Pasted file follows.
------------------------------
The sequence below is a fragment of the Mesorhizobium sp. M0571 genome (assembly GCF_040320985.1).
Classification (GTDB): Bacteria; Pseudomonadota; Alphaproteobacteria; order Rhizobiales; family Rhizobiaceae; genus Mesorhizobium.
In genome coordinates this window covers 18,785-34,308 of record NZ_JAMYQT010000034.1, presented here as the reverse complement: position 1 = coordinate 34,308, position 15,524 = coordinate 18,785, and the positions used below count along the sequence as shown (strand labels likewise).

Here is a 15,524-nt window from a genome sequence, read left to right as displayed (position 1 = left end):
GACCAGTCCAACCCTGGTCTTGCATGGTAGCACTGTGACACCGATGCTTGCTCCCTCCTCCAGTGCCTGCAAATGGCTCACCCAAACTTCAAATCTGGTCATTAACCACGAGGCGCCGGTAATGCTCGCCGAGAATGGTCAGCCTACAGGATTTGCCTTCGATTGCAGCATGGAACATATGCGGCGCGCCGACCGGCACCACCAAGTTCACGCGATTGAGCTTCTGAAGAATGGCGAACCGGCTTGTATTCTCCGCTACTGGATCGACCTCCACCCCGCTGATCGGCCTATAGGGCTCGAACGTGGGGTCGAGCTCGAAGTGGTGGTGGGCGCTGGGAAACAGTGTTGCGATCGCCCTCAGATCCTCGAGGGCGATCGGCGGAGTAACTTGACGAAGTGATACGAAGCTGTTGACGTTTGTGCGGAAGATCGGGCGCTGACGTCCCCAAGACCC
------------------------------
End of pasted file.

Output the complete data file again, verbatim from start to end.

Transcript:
The sequence below is a fragment of the Mesorhizobium sp. M0571 genome (assembly GCF_040320985.1).
Classification (GTDB): Bacteria; Pseudomonadota; Alphaproteobacteria; order Rhizobiales; family Rhizobiaceae; genus Mesorhizobium.
In genome coordinates this window covers 18,785-34,308 of record NZ_JAMYQT010000034.1, presented here as the reverse complement: position 1 = coordinate 34,308, position 15,524 = coordinate 18,785, and the positions used below count along the sequence as shown (strand labels likewise).

Here is a 15,524-nt window from a genome sequence, read left to right as displayed (position 1 = left end):
GACCAGTCCAACCCTGGTCTTGCATGGTAGCACTGTGACACCGATGCTTGCTCCCTCCTCCAGTGCCTGCAAATGGCTCACCCAAACTTCAAATCTGGTCATTAACCACGAGGCGCCGGTAATGCTCGCCGAGAATGGTCAGCCTACAGGATTTGCCTTCGATTGCAGCATGGAACATATGCGGCGCGCCGACCGGCACCACCAAGTTCACGCGATTGAGCTTCTGAAGAATGGCGAACCGGCTTGTATTCTCCGCTACTGGATCGACCTCCACCCCGCTGATCGGCCTATAGGGCTCGAACGTGGGGTCGAGCTCGAAGTGGTGGTGGGCGCTGGGAAACAGTGTTGCGATCGCCCTCAGATCCTCGAGGGCGATCGGCGGAGTAACTTGACGAAGTGATACGAAGCTGTTGACGTTTGTGCGGAAGATCGGGCGCTGACGTCCCCAAGACCC